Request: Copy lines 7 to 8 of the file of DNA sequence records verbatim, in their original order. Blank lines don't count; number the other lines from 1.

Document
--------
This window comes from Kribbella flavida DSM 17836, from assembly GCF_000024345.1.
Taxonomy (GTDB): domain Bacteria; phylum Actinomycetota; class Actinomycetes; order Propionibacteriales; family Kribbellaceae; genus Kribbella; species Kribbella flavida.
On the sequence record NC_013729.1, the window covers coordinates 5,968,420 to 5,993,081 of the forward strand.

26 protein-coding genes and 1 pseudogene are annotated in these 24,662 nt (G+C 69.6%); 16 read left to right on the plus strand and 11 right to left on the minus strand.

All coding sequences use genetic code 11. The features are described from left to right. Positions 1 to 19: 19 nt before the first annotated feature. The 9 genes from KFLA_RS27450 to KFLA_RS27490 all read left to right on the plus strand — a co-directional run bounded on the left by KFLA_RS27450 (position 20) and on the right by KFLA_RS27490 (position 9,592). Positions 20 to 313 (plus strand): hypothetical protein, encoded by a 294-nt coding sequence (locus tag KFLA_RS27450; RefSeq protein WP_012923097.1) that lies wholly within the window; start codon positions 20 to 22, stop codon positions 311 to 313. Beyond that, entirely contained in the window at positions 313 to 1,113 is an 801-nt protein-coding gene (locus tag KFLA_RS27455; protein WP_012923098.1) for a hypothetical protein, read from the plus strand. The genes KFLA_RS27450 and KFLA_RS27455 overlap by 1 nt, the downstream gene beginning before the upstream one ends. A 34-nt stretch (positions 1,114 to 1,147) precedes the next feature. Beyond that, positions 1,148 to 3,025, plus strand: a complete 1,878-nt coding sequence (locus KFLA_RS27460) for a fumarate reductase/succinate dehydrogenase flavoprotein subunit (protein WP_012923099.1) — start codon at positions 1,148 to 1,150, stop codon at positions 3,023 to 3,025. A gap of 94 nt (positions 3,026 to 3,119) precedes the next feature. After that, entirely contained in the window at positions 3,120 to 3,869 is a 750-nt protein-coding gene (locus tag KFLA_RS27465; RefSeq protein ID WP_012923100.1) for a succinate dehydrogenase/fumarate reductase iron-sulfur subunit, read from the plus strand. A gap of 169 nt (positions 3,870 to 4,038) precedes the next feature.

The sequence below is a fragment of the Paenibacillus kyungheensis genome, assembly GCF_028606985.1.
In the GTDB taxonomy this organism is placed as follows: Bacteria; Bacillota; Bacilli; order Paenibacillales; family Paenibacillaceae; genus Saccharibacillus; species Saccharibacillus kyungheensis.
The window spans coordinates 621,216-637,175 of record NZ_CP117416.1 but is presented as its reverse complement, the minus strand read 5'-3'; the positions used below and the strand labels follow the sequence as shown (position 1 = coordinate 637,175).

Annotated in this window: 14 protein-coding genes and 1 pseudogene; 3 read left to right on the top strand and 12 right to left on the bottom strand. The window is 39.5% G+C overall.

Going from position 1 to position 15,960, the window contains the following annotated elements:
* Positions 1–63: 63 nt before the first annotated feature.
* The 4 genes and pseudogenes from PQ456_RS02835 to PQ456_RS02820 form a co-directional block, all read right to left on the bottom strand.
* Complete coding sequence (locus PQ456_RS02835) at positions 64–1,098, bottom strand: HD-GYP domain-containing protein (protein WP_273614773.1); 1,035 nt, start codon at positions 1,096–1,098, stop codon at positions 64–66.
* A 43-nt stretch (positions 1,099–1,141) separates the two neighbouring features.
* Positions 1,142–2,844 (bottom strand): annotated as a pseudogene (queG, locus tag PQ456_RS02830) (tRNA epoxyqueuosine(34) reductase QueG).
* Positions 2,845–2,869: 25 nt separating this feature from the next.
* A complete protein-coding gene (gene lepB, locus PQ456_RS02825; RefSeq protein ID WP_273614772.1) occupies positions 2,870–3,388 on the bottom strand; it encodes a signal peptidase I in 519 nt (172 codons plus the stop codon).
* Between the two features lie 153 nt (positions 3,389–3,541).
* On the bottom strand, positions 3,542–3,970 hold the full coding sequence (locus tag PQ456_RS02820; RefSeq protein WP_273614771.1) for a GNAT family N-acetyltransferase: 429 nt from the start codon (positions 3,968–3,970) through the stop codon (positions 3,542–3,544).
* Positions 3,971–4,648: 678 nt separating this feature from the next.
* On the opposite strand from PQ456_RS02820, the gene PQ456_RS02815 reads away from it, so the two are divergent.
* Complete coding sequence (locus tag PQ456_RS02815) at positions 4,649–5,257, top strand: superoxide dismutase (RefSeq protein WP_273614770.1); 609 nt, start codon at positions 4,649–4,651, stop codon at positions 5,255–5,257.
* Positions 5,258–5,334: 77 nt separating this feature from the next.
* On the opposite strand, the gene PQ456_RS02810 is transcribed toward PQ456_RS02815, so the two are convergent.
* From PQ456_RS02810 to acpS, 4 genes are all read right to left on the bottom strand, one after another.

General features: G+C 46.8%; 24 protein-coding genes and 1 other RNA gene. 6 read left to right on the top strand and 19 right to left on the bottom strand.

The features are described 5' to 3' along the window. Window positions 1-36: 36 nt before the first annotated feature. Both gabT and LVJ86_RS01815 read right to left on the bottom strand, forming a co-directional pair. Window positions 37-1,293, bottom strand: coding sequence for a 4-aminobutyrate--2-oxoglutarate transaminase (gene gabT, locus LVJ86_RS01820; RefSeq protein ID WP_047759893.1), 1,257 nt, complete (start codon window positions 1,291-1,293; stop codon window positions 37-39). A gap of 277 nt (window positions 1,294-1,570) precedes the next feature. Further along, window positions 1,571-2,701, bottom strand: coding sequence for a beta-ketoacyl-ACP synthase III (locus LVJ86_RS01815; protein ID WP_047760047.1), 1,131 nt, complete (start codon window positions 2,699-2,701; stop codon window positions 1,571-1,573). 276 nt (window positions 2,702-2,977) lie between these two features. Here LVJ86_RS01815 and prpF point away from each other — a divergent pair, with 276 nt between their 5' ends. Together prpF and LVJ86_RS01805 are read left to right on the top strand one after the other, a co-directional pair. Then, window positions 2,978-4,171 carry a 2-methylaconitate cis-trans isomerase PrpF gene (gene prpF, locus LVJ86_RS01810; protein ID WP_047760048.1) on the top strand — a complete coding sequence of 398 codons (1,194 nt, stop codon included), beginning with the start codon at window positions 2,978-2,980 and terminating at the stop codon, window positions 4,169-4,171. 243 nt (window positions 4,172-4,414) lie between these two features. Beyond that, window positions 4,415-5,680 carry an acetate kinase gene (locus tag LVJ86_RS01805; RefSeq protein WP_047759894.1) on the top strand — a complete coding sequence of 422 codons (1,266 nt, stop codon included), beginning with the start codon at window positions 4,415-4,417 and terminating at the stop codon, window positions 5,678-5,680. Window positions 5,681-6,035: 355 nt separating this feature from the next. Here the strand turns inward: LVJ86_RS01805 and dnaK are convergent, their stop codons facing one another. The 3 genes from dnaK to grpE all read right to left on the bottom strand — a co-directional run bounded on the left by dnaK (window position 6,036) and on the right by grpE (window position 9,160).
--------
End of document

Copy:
In the GTDB taxonomy this organism is placed as follows: Bacteria; Bacillota; Bacilli; order Paenibacillales; family Paenibacillaceae; genus Saccharibacillus; species Saccharibacillus kyungheensis.
The window spans coordinates 621,216-637,175 of record NZ_CP117416.1 but is presented as its reverse complement, the minus strand read 5'-3'; the positions used below and the strand labels follow the sequence as shown (position 1 = coordinate 637,175).